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Kurt Kyser

The Mineralogical Association of Canada awards the Past-Presidents’ medal to scientists who have made significant contributions to the mineralogical sciences during their career. Kurt Kyser, the medalist for 2001, really needs no introduction, as he is known to nearly all of you, either personally as a collaborator in research or by reputation for his research.

The basic theme of Professor Kyser’s work is fluid-rock interaction. Within this general framework, in the words of his nominator, the breadth of his interest is staggering. Professor Kyser began his career by examining stable isotope distributions in mantle xenoliths. More recently, his interests have expanded to sedimentary basins and the processes that occur in these complex structures that contain water supplies, oil and gas reservoirs, potash and uranium deposits. In between, he has contributed to the development of micro-analytical geochemical techniques and the study of hydrogen isotope exchange at low temperatures between fluids and minerals.

Dr. Kyser recognized that fluids passing through sediments deposit iron minerals that provide a magnetic signature to diagenetic processes. Combined with geochemistry, these studies provide additional information on the role of fluids in sedimentary basins and the timing of the processes.
Dr. Kurt Kyser is an excellent example of an outstanding scientist: intelligent, driven by curiosity, and a perfectionist with a wide range of interests. Mr. President, fellow scientists I present to you Dr. Kurtis Kyser, the 2001 Past Presidents’ medalist.

James Nichols, Past President

I am very humbled and delighted to receive this very prestigious award. I thank with utmost sincerity those responsible for supporting, nominating and selecting me. To all of those who have provided me with support and opportunity, this award is really yours.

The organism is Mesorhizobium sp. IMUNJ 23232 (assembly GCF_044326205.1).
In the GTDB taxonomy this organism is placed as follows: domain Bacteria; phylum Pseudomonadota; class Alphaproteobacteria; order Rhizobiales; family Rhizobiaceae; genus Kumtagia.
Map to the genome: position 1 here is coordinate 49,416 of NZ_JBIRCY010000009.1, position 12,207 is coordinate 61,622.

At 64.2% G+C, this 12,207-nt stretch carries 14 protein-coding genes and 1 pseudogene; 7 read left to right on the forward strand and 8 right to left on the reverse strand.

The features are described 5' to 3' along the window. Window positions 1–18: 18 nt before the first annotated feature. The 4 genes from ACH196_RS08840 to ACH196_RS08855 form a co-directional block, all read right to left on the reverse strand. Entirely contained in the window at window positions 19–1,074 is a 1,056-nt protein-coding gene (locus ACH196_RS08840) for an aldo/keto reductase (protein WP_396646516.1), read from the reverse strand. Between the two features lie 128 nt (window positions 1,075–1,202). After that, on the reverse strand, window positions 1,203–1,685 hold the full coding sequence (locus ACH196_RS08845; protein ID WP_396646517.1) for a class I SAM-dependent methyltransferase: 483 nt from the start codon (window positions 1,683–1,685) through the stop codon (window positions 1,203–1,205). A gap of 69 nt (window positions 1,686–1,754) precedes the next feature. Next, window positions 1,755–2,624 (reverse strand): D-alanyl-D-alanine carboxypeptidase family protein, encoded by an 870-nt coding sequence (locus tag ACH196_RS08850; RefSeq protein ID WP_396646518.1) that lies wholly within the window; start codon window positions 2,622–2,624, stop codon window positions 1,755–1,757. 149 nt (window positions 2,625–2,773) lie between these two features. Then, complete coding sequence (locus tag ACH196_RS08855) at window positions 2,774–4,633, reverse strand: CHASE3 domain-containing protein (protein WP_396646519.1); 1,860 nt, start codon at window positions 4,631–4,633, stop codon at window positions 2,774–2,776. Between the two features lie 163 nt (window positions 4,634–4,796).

As this is an award from the Mineralogical Association of Canada, one of the premier organizations in the Earth sciences in Canada, perhaps the following reflection of where Canadian Earth science is going might be appropriate. When I arrived in Canada nearly 20 years ago, I was a typical American who had no real clue about Canada or Canadians or what to expect. Arriving in Saskatchewan in the middle of what was then a typical Canadian winter shocked me into reality and forced me to examine more closely my environment. I found a very high level of science that was supported by an imaginative funding agency that provided unrivaled opportunity for new researchers. Although NSERC is not perfect, it is clearly one of the best, if not the best, funding agencies in the world. The scientific environment in Canada provides boundless opportunity for researchers who are willing to try.

How has this changed over the past 20 years? Unfortunately, funding to NSERC from the government has been reduced significantly, coincident with the perception by the government that industry should do more to support science and the perception of industry that government should do more to support specific aspects of science. As a consequence, the quality of science has suffered in many different ways. In the case of the Earth Sciences, most Earth Science departments were subject to decreased enrollments of students and suffered reduced infrastructure from both their universities and funding agencies. Not all Earth Science departments have suffered this fate, with more imaginative individuals in some departments finding ways to actually promote their science. A stellar example is the host of this GAC-MAC meeting, Memorial University, which made a very concerted effort to promote excellence despite being remote from the mainland universities.